Is mountain building a creative process? I would say only in the sense that something is being created. The creation of David is qualitatively different in that it is a complex specification; it is the reproduction of the physical outline of a recognizable, historical figure. The configuation space for surfaces is sufficiently large that we can state with little fear of contradiction that to find such a representation on a distant planet we would conclude it is the result of intelligent agency. Mountains may be complex, but lack specification. They are easily explained through the action of physical processes readily observed or modelled. The same cannot be said for statues of historical individuals.
Yes, it is really a mistake to separate the reproductive side of natural selection from the selection part. The process needs to be considered as whole.
How a sculptor creates a statue really has nothing to do with the process of natural selction; your NS analogy pretty well proves the point. The allusion to Weasel is apt; I was thinking of bringing that up, since the goal is always in mind.
—-Yes, it is really a mistake to separate the reproductive side of natural selection from the selection part. The process needs to be considered as whole.—-
Yes, this is exactly the point. NS consists of several independent processes acting interdependently. It is an iterative feedback process. If ALL PARTS of the process are not considered together, then one is not properly addressing the process itself.
Or you can be like Gil, looking individually at each part, dismissing it because it’s not the whole, and then concluding that since none of the parts are the whole, the whole itself is “ludicrous”. Which he knew before he started, of course!
Goals and specifications are beside the point, a red herring. What we have is a process that is continuously creative, producing “endless forms most beautiful” without any goals, intentions, motivations, purposes, or specifications.
This is of course NOT to say that intentional process cannot also be creative; they can. So can accidents.
If we were to find a sculpture on a distant planet, we would have NO WAY to determine intent, since intent (as you say) requires a specification, and the specification comes from our own prior contextual knowledge of what we’re observing. We know that David is intentional because we know a great deal about its history. If we knew absolutely nothing about an object, it is THEREFORE unspecified, by definition. We could only assess its complexity. But nonetheless we could conclude that SOME process created it.
Cheers; nice summary. Nothing more to add.
Whose mind? 🙂 The key is producing more offspring than rivals in the current selective environment. If the current selective environment includes a designer with a long-term objective (eg “Methinks it is like a weasel”), then you will have more offspring if you conform to that long-term objective. If it includes no intentional agent, something else can still cause one variant to have more offspring on average than another. It is a learning algorithm of sorts – ‘information’ about more-optimal survival strategies in recent environments is integrated into surviving genomes, thanks to the strategy of “throwing stuff away” and reproducing the remainder with variation.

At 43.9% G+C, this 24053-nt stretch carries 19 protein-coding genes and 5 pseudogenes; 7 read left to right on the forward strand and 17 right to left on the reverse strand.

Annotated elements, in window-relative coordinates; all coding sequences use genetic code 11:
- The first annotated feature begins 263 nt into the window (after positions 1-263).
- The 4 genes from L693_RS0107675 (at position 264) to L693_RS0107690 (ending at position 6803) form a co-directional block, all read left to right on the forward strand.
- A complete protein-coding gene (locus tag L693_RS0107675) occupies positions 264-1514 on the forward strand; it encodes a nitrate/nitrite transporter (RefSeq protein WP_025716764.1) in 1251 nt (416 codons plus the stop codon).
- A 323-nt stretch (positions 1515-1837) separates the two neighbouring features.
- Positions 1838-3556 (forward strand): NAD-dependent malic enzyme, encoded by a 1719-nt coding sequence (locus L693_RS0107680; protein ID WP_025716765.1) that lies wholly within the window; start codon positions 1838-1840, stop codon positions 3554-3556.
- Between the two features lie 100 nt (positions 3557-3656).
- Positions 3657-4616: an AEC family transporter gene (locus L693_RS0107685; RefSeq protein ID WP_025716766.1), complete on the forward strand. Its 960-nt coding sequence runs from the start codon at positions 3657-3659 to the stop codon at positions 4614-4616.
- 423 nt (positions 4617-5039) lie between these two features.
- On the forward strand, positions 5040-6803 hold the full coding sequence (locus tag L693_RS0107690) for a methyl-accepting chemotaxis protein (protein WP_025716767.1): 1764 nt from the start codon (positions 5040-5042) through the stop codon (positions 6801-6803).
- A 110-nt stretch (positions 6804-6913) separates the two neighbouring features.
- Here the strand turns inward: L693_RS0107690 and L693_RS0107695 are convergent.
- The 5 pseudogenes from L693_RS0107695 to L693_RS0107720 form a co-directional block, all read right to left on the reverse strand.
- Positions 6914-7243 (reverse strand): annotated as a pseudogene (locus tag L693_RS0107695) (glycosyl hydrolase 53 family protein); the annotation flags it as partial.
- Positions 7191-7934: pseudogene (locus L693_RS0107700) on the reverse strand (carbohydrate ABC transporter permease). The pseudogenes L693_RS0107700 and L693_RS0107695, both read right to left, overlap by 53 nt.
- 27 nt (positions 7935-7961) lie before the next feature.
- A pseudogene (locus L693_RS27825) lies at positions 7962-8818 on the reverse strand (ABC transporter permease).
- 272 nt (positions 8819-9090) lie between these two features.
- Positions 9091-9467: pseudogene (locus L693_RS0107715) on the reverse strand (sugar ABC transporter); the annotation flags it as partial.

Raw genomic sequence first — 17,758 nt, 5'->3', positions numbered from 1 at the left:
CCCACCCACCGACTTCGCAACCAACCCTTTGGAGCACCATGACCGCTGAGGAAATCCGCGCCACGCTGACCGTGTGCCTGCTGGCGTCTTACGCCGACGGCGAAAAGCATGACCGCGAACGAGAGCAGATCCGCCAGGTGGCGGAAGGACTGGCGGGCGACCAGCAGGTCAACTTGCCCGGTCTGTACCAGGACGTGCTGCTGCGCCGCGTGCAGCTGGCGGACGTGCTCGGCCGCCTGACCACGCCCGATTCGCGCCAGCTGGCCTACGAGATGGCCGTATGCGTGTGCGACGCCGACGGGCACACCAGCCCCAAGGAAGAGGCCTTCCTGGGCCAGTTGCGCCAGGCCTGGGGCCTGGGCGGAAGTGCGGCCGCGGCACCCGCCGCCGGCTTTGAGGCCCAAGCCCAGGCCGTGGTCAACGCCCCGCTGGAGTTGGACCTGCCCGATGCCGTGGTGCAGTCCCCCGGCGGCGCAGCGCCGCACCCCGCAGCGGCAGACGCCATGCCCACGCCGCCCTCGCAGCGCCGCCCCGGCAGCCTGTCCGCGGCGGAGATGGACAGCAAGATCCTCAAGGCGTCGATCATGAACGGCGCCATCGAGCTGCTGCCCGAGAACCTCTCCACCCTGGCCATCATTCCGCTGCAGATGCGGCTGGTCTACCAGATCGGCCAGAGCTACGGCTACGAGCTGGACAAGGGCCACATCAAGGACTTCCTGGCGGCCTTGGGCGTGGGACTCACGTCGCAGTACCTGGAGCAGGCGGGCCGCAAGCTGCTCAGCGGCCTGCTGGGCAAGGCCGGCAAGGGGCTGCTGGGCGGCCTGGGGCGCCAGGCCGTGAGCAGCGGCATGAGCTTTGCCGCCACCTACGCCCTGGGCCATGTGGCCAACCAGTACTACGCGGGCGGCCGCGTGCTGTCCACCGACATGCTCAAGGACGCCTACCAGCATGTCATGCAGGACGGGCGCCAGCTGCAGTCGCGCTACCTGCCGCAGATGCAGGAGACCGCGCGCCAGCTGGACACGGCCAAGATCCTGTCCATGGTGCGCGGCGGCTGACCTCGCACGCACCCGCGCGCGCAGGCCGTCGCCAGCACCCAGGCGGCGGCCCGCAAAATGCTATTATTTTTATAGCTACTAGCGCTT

The real problem for would be designers is knowing what variants will be successful (and how to make functional variants). I’d like to see a design advocate explain how the designer knows, and how He acquired the knowledge.
Yes – I finally caught up last night with a BBC program I taped a couple of years ago (The Secret Life of Chaos). Torstein Reil of games company Natural Motion described how he used a GA to start with very simple, and pretty useless, stick figures that kept falling over, select the better movers and breed from them, with undirected variation. His goal was obviously to produce the ‘best’ movers he could, but the long-term strategy is served by the simple, immediate selection process of sifting a current population by better and worse. He ended up with motion that was uncannily, and artistically, realistic – and had no idea how, programmatically, it was achieved. As good an example as I have seen of how creative “throwing stuff away” can be.
He simply selected the better variant algorithms available at any given time. Any Designer with any sense would use Selection and random variation. After all, what are the organisms ‘for’? As far as we can tell, simply survival in the environment. Let the environment pick ’em, then!